30 November 2012

boxed up

My Poinsettia is now spending nights in a box, covered with a blanket to keep out all light. This is supposed to prompt it to form the "flowers", red leaf bracts. You have to do it very precisely for six weeks straight. I might miss a day, and of course I started way late so if I do get a red poinsettia it certainly won't be for christmas!
Anyway, it's a fun little experiment. My poinsettia is taller and has smaller leaves than those you see grown commercially; because I didn't pinch it out enough? or is it not healthy...? but I think it looks very lush in the sunshine of a southern window.

new green

the Stevia is already growing new leaves!

29 November 2012

green onions

Trying to eat more of my own food, I've been cutting lots of Green Onions.
Put them in quesadillas the other day: yum!
I cut so many from my two pots that when back visiting the old property I yanked up more from where they were growing undisturbed in the old garden and brought them home. Was planning just to cook with them but the roots still looked good
so I dug a few new holes in the two pots on my balcony (they seem to have plenty of room) and added the stumps of onions. Here you can see where the ones I cut earlier have been growing back already, see the tiny new tips near the base of the two left onions?
Now each pot has seven onions.

okra seed

Over the past few days the Okra pods have slowly been drying out. As they dry the sides split (lower one in the picture)
and then they are easy to crack open. The seeds fall out in abundance.
Some have a reddish hue; I wonder if those are from the burgundy variety? the pods are mixed up from both kinds of plants so I don't know.
It seems like a lot of seed from each pod but I don't think this would even make one cup of "coffee" once roasted and ground...


I visited the old property yesterday (to feed my cat while so-and-so is out of town. Kitty regrettably can't come with me to the apartment and still lives there) and walked across the yard to see what ever happened to the brussel sprouts I tried to grow. They were one of the few green things left in the old vegetable garden. Never budded. Frost damage now.

But I strolled around the yard and gathered seed from some of my old plants.
There were lots of hosta seed on tattered flags, I gathered dozens of stems raining thin black seeds.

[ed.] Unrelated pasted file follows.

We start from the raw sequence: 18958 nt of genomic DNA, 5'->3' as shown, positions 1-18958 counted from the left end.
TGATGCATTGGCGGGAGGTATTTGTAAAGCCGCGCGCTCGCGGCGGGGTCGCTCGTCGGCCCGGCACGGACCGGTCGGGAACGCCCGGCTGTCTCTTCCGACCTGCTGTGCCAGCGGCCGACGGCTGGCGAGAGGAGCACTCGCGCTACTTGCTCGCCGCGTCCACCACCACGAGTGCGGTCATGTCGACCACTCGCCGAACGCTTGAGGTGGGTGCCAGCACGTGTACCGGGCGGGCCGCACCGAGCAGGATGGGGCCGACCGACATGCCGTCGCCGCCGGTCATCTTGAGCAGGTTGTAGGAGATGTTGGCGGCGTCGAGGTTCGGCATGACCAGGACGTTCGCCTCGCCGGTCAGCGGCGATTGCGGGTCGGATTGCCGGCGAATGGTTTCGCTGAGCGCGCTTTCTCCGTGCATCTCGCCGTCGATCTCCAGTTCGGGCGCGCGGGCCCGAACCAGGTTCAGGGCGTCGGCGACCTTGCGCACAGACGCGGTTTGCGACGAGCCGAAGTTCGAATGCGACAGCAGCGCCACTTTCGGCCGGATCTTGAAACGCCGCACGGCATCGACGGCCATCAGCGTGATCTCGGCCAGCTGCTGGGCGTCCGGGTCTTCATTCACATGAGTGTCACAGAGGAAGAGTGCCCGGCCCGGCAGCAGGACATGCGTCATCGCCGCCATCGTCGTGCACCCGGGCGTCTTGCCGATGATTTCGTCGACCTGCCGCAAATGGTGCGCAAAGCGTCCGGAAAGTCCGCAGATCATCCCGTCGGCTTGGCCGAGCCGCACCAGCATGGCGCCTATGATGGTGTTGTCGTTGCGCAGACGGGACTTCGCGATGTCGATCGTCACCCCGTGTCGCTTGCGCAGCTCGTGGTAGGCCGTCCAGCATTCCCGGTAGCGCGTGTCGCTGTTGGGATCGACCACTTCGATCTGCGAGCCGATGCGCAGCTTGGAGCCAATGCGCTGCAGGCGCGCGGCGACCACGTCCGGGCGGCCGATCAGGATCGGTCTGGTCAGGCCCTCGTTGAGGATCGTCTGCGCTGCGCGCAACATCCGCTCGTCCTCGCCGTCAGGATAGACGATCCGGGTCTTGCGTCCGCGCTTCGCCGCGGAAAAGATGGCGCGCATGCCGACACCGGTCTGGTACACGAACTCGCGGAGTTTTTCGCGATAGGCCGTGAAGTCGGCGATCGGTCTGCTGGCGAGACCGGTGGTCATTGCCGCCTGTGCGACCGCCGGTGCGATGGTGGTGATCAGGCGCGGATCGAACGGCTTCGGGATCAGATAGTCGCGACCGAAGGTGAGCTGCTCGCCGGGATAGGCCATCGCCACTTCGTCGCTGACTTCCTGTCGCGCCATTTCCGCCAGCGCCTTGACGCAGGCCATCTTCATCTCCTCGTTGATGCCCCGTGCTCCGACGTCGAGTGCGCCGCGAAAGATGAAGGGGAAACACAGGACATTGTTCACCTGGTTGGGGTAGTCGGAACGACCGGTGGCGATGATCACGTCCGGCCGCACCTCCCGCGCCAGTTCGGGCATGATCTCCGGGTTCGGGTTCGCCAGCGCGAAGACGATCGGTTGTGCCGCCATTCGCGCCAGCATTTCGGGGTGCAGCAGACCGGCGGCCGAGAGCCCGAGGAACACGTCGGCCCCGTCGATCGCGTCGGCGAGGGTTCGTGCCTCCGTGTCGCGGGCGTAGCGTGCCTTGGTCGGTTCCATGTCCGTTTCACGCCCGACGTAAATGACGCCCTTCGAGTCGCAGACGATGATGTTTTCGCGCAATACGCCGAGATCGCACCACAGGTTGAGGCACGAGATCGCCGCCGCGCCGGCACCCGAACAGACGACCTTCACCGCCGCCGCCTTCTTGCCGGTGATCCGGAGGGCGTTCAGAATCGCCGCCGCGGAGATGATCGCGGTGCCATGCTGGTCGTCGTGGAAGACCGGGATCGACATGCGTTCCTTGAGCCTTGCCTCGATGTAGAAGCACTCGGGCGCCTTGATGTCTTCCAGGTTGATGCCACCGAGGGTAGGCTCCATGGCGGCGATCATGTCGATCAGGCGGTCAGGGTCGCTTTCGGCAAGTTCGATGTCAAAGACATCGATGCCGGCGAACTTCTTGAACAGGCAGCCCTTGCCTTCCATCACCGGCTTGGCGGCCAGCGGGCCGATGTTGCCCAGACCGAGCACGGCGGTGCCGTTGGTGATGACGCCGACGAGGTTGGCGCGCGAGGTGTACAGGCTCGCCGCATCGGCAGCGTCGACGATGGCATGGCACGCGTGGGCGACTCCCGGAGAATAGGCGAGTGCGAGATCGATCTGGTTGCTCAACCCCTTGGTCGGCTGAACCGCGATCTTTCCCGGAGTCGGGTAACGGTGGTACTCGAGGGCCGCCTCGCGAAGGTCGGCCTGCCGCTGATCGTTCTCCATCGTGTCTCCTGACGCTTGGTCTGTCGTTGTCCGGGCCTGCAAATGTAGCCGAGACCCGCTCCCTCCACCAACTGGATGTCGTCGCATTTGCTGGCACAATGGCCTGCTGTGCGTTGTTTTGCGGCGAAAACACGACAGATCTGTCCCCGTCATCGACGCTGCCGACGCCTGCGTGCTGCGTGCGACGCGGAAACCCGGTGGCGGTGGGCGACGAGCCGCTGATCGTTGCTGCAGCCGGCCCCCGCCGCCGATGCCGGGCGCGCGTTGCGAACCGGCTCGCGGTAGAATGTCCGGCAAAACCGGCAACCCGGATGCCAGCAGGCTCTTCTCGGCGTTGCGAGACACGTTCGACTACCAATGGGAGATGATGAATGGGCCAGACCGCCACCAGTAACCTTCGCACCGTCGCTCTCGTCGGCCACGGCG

The birds already got most of the Echinacea seed but I picked a few seedheads anyways.
Even plucked a handful of ripening seed pods off the crepe myrtle near the steps, although I don't know why I would ever grow a crepe myrtle...
And I broke off every single remaining Okra pod. They don't look pretty but if it snows the wet and ice might ruin them? The ones that are splitting I can hear the seeds rattle dry inside when shaken.
I'm guessing the others are close to ripe. Not planning on growing more okra, although I do think the plants are pretty. But curious to try what the roasted seeds are like, just for my own amusement.

26 November 2012

sweet green

My Stevia leaves were good and dried up
so I rubbed them into powder between my fingers
and tipped into the herb jar with the help of a creased sheet of paper.
It doesn't even half-fill the jar. I'm going to have to grow a lot more Stevia! Happily, it doesn't take much, just a bare pinch, to make something sweet. And the plant in the windowsill is sprouting new foliage already. Go plant!

25 November 2012


I just got back from a weekend away for the holidays, visiting my sister. The plants of course, require little attention when I'm gone as long as those that need it are well-watered before I leave. But I did worry a bit about some that like high humidity, so following the idea of creating a humidity tray I set a few of them on an upended container inside a larger one that held water. The evaporating water gives the plant a bit of local humidity. Like this: